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What are your biggest goals for the year?

To travel and document overlooked communities all over the world. Publish a book of my work and finish a film.

 

What inspired you to get into painting?

I started painting pretty young 4th or 5th grade. As the years went on I really got into graffiti and painting in more untraditional mediums. I have always enjoyed how much of yourself can go into something with paint.   

We heard you use to make music. Can you tell us a little more about that?

I'm signed to the label Alpha Pup in Los Angeles--honestly, being involved with that label and the people making music in that world have been one of my driving forces creatively. I released an album in 2015 called, “Illusion Fracture” that I am very proud of. Im also the co-founder of an aspiring group of collective musicians called, Rootnote. Music has always and will always be a love of mine and I can't create without it. I have some unreleased music that I have been working on a keeping very close to me.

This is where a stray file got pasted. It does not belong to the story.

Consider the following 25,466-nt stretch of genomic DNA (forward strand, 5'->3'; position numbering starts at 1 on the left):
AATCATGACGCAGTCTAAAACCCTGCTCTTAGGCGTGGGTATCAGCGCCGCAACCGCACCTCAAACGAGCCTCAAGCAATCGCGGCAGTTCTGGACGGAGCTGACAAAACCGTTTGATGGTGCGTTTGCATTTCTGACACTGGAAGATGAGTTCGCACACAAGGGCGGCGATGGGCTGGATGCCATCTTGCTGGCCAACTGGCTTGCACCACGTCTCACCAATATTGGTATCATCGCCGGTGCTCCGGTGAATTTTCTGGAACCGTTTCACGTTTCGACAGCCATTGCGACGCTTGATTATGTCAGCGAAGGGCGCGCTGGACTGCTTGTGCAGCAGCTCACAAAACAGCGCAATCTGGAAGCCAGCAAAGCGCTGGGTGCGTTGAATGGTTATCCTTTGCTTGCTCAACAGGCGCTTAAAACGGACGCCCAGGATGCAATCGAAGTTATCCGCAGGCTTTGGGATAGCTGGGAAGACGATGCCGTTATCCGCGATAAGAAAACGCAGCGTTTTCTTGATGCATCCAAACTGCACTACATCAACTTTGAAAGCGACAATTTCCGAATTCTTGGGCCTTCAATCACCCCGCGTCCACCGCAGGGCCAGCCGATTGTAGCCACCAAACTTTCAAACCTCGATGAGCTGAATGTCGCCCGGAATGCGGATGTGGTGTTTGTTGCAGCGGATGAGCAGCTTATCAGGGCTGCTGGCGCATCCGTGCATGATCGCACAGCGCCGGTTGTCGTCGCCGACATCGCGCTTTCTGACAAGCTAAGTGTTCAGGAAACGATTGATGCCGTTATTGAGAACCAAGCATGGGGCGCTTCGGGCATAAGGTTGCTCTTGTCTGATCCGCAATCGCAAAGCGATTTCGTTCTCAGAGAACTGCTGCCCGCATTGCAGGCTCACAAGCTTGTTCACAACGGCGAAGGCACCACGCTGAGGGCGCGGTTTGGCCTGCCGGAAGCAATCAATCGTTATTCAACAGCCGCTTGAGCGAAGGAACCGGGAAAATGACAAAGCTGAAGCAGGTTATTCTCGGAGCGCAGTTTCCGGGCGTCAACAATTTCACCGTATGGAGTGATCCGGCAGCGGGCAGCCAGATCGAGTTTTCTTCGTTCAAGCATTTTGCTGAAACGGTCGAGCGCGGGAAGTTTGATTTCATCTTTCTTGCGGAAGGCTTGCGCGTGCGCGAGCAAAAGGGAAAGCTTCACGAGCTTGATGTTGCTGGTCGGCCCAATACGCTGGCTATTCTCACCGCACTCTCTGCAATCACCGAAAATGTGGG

https://soundcloud.com/ruff-drafthttps://open.spotify.com/artist/6f1MYAGeGIaTc9HFP4EExj

 

If you had to only pick one album to create to, what would it be?

Cosmagramma by Flying Lotus

 

What are your favorite and most challenging things about being a father?

I love just watching my daughter grow into her own person. There is no love I have ever felt that compares to being a parent. One of the biggest challenges is time. When you are a parent your kid should be your top priority as well as investing the time in them that they need. My wife and I can be insanely busy, but together we usually figure out a way to make it work though it may be difficult.

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In what ways does your wife support you as a photographer and an artist that you appreciate most?

Honestly she is amazing, I couldn't do what I do without her. She keeps things organized and together and she is creative herself. I can always rely on having a valued opinion outside of my own close by. She is an amazing writer, her stories and ideas give me a different perspective as I go out into the street looking for stories to capture.